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SummaryTrue to its name in many ways... frustrating, somewhat fun.
The GoodI've always thought that although id can make darn good engines, they can't seem to get the gameplay right themselves. For example, while I (still) dislike playing Doom, I (still) somewhat enjoy playing Heretic. Heretic, the game's prequel, was essentially the same game as Doom-- but with a medieval fantasy theme, more interesting weapons, more cleverly designed levels, and more atmospheric artwork.
HeXen is based off of the Doom II engine, essentially a very high-quality total conversion. But it's amazing seeing what this game can do and comparing it to either of the Doom games. The levels in this game are so well designed, you'll forget that they aren't truly 3d. Bridges that cross over dark chasms grumble and shake as you walk across them. Traps spring out from all sides. Ice falls away from underneath you as you walk on it. Leaves flutter off of trees. Glass flies in all directions when windows are shattered. Bells ring when you hit them. A plethora of atmospheric sounds play, unique to the varying locations of the game. Creatures freeze and then shatter when hit if they are bombarded with enough Ice Shards. The game's atmosphere is actually on par with the some much more recent titles, and that was truly hard to do at the time.
The game offers 3 classes to play instead of Heretic's sole player option; the Warrior, the Cleric, and the Mage. Each one has different armor, speed, health and magic, and each one requires a different playing style. The downside is obvious-- each class doesn’t get a full set of weaponry, and has to make do with a considerably smaller arsenal. This is quite okay, however, because the various items you can find throughout the game are all so interesting and powerful it really does seem like you're getting a full set of weaponry with each player. Many items act differently when used by the different classes; for examples, Flechettes can be hurled at enemies by the warrior, but when used by the mage they act as a time bomb.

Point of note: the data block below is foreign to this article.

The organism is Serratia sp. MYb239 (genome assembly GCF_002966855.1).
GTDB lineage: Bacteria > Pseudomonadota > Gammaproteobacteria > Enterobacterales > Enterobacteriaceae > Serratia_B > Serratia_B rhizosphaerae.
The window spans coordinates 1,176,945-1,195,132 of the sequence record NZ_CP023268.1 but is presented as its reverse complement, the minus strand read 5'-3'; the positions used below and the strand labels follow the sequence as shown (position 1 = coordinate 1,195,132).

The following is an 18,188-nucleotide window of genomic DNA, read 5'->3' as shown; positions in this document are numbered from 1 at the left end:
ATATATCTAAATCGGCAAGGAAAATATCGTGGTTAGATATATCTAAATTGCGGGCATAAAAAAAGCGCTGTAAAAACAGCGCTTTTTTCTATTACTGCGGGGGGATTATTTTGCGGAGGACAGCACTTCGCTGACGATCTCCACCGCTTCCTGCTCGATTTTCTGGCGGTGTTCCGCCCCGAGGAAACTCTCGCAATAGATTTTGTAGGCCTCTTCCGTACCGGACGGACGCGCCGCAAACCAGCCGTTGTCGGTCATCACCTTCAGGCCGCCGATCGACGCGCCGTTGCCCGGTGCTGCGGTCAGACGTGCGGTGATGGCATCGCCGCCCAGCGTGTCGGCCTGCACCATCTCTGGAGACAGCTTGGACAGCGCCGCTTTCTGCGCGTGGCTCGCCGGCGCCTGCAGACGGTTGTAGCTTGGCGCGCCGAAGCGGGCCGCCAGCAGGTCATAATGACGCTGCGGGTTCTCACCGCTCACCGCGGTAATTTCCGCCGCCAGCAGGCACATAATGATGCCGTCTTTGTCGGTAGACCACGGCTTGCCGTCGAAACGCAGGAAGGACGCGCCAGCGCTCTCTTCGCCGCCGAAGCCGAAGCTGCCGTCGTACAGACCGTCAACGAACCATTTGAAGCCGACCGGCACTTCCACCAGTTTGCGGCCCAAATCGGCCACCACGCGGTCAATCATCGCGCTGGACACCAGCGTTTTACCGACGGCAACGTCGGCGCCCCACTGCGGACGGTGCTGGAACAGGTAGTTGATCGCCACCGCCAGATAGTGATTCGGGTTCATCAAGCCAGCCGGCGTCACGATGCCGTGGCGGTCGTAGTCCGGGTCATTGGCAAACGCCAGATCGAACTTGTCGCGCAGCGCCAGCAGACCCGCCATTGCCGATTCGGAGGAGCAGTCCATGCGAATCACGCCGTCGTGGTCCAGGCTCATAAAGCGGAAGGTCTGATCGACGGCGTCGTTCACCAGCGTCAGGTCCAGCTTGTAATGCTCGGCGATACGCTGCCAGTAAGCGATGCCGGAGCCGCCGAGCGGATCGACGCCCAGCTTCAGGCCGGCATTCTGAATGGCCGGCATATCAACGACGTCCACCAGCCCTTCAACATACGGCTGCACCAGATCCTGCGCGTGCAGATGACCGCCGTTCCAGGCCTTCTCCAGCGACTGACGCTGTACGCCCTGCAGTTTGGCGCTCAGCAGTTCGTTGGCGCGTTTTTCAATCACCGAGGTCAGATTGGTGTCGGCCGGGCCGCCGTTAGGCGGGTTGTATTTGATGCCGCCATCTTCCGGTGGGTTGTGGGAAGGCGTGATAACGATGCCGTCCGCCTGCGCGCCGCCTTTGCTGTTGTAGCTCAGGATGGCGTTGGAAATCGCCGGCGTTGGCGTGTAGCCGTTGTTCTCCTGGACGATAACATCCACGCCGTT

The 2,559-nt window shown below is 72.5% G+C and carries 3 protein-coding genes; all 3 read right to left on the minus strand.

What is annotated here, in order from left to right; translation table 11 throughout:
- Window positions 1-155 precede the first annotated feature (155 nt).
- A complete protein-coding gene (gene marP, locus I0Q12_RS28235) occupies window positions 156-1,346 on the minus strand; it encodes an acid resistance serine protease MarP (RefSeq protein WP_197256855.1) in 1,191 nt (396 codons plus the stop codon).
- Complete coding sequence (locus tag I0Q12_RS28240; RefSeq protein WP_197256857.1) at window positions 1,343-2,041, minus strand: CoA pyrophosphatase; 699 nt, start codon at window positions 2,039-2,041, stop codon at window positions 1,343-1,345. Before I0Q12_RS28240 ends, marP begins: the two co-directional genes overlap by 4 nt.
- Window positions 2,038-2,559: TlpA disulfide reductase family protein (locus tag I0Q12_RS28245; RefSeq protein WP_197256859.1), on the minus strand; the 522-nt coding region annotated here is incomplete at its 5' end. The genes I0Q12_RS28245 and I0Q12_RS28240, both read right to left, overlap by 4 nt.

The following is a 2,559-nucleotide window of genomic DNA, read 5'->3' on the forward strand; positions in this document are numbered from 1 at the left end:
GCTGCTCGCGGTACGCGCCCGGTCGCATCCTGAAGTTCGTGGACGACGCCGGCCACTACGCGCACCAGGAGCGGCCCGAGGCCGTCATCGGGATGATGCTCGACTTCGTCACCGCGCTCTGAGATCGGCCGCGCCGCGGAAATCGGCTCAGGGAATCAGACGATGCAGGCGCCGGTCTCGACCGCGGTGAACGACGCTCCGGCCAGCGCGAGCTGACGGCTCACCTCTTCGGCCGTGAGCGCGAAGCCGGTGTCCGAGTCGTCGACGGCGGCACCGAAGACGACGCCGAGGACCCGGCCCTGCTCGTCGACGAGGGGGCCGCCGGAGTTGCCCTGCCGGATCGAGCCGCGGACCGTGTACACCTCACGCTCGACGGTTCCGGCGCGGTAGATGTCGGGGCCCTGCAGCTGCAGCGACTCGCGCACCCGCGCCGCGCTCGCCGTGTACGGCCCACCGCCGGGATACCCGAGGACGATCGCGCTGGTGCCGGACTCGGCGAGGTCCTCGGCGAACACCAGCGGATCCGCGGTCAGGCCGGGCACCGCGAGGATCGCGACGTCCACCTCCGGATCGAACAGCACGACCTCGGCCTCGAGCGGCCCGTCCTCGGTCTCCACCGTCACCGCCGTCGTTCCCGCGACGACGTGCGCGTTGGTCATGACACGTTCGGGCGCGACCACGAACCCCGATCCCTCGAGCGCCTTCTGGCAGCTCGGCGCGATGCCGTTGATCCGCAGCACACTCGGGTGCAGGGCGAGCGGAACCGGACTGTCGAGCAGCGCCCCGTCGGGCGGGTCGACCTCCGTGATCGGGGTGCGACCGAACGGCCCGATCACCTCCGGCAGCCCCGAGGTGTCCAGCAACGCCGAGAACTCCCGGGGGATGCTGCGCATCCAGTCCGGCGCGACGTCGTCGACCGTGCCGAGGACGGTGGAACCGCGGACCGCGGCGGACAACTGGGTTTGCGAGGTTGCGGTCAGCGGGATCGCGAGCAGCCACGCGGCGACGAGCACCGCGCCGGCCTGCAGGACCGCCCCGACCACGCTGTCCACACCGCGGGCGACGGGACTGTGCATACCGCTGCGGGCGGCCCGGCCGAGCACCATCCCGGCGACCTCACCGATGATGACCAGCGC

HeXen is indeed beyond Heretic in all these aspects.
The BadThe level design, while atmospheric, is insane.
Apparently the designers decided they needed puzzles in their levels. However, puzzles work best with things like hints or clues, or at least some kind of pointer to tell you what you need to do. But instead, you're thrown into absolute insanity-- single ‘hub’ level branches off to 7 others, each with hordes of doors, keys, and switches, and its crazymaking trying to decide what you even need to do next. Unless you either have extreme patience or are very good with these types of puzzles, it's unlikely you'll even be able to struggle to the end of the game. Even walkthroughs couldn't save my poor Mage.
HeXen is also beyond Heretic in level design-- it goes from interesting to insane. Myst is easier to solve!
The Bottom LineHeXen proved 3 things, in my opinion:
1- The creators of all of the Doom games did not tax the engine(s) to its/their full potential, and if they had it could have been far better. 2- Action and RPG can merge quite well. 3- Poorly integrated puzzles can ruin even a very well made game.
I recommend buying this game if you can deal with the puzzles. Otherwise it's really not even worth the $5 you'd find it for in a bargain bin.
As a side-note to those who still play this game: Playing it with the Doomsday engine adds a whole 'nother level of enjoyability. Highly recommended if you enjoyed HeXen the first time.